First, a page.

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2003 West Coast Hobo Gathering

 

This, our fifth year of gathering together the faithful (though unwashed) in Dunsmuir, had to be different. Playing "Cowboys and Indians" with the Sheriffs last year left us with precious little time left for drinking, swimming, and talking, so a new approach was called for. I was able to get a Temporary Use Permit from the owners of the property where the jungle is located, giving us permission to "be there" for a whole week. Unfortunately, it required us to provide our own insurance for the time that we were there. Considering the various injuries that we accrued last year, this seemed like a wise, though expensive, idea. Impassioned pleas for donations were broadcast via email and in no time we had over half of the money raised, with the remaining part promised to arrive in time for the gathering. As a surprise icing on the cake, Dirtyface sent a check to cover the entire amount, which not only caused me to take back a good part of the slanderous things that I'd said about him to anyone who would listen, but gave us a bankroll to use for next year's party.

Next on the agenda was obtaining a campfire permit, which proved to be much more problematic than I had anticipated. After talking with the property owners, the City Manager, the Fire Chief, the California Department of Forestry, and the U.S. Forest Service, the jungle was thought to be outside the Dunsmuir City Limits, so a simple campfire permit was all that was required. A group of four county Sheriffs also paid us a visit in the jungle, looked over our paperwork, and cheerfully left after reminding us to keep the fire to a reasonable and safe size. I sensed that "something" was wrong because we'd been there for several days and had absolutely no problems with anyone in an "official" capacity. True to form, another group of Sheriffs appeared later and stated emphatically that we were indeed within the city limits and would have to put the campfire out. Being quite familiar with their propensity of conjuring up all manner of "laws" on a moment's notice, we relented and went fire-less. The peculiar trait of Dunsmuirians to have "too many Chiefs and not enough Indians" was borne out again later when several different people, all claiming to be "in charge", either stated that we could or could not be in the Parade.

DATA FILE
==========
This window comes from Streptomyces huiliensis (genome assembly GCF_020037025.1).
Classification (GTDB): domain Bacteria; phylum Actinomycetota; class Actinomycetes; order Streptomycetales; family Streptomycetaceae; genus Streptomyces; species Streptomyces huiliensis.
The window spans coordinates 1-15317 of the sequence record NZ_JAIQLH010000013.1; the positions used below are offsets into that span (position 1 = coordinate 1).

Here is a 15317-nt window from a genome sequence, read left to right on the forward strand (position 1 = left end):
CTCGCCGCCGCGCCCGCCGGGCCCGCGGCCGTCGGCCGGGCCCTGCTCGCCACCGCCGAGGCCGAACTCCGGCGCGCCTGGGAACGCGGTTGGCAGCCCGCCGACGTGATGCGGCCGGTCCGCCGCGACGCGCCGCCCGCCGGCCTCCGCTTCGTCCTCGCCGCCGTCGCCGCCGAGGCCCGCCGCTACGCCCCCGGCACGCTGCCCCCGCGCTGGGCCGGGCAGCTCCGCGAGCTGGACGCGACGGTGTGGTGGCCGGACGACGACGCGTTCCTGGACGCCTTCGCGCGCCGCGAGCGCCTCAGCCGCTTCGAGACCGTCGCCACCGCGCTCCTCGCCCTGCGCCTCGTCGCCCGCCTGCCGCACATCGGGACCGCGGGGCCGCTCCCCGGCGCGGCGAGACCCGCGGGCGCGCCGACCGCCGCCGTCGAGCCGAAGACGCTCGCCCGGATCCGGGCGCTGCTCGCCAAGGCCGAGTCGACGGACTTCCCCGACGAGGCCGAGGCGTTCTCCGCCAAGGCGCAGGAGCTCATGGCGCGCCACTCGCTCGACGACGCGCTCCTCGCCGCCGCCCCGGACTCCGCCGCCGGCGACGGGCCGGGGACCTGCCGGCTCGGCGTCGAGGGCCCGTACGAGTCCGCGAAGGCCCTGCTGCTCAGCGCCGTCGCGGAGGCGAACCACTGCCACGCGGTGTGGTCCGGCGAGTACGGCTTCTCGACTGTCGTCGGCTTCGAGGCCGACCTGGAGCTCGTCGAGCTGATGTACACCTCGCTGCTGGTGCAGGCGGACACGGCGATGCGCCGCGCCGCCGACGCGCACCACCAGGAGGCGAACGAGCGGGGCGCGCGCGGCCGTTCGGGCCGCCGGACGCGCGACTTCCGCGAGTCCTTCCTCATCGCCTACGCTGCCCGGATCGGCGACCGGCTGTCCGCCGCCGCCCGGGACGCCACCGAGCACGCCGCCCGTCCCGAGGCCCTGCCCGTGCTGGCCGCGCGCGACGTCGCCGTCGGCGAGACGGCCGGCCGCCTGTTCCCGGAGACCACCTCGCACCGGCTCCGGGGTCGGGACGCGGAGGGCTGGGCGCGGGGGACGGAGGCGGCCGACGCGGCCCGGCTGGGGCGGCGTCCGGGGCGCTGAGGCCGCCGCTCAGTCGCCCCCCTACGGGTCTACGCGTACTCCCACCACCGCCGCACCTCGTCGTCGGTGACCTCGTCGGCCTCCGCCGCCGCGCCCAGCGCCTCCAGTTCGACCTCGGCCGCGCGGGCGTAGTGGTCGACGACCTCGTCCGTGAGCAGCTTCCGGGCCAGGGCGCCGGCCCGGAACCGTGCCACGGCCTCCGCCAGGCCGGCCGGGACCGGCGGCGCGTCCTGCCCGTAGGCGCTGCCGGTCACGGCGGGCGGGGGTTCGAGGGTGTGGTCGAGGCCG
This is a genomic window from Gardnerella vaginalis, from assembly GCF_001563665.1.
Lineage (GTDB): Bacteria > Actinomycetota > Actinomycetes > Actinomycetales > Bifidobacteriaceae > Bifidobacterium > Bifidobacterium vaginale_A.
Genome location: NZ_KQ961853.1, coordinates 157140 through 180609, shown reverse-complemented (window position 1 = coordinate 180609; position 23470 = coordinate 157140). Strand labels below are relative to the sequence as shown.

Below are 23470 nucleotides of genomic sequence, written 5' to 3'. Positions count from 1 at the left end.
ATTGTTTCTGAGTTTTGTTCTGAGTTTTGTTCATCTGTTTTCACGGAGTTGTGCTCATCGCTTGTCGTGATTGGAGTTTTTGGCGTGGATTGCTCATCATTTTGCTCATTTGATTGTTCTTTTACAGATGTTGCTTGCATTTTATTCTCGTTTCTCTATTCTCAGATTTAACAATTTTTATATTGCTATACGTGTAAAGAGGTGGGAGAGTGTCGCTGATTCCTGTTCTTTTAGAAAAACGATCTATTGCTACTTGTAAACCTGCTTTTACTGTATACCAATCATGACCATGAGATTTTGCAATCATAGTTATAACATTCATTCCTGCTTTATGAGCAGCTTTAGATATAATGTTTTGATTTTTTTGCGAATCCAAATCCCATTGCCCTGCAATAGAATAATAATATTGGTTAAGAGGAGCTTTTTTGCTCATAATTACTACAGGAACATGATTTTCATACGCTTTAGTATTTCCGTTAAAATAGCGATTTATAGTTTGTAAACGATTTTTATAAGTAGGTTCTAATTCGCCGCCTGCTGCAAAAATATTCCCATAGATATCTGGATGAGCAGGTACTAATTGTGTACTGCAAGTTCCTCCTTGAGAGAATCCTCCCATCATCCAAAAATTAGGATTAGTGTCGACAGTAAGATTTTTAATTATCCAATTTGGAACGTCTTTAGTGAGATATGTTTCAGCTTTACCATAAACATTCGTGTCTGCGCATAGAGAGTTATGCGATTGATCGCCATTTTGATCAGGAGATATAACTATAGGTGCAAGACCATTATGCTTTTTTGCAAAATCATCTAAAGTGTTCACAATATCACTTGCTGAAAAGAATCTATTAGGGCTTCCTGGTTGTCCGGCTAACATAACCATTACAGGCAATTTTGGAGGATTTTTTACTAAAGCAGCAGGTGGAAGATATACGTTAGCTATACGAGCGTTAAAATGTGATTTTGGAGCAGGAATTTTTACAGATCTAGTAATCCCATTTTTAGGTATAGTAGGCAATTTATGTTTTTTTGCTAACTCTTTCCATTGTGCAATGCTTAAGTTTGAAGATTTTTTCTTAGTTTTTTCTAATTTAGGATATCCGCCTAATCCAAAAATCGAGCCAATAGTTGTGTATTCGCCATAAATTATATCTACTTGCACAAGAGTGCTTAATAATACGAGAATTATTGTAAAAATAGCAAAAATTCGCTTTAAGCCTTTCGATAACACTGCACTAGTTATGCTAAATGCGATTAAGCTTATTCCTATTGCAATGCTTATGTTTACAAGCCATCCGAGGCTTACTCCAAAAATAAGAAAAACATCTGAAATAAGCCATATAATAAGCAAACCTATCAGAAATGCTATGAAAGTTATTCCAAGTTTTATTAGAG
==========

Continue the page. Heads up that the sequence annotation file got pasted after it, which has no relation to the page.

One agency that did, however, provide us with help, if not outright encouragement, was the Union Pacific Railroad. They graciously allowed us to park a sorely-needed Porta-Potty on their right-of-way, and the local Special Agent and even the yardmaster came down to the jungle to meet us and stress the "Ride Safe" policy, among other things. This minor miracle helped to dim the effects that the lack of a campfire created, and the almost non-stop cooking, eating, and drinking resumed. Some obviously unofficial counts gave out the amount of attendees at close to 100, but there were always people away from camp swimming or whatever, and the rather homogeneous appearance of most of the riders allowed for some people (except for maybe Lee) to be counted twice.

The fact that probably twice as many people showed up than were expected made the cooking (and the single toilet) the first two items that I'm going to have to work out for next year. However, the weather was perfect, the river, though a tad high, was every bit as "warm" as I remember it being last year, and the cleanup went surprisingly quick due to a concerted effort on everyone's part to keep the dirty dishes and trash under control. Though the "movies at the theater" scene had to be moved to the cramped Castle Rock Inn due to the theater construction crews being on "Dunsmuir time", maybe next year that will materialize and there will be more to do "in town". It was a great party and below are 10 of many photos I took during the week:

 

people in jungle

 

people in jungle

 

people in jungle

 

people in jungle

 

people in jungle

 

people in jungle

 

Train Doc

 

Longhair Donny

 

Silver Miner Larry, Kimberlee

 

Silver Miner Larry, Kimberlee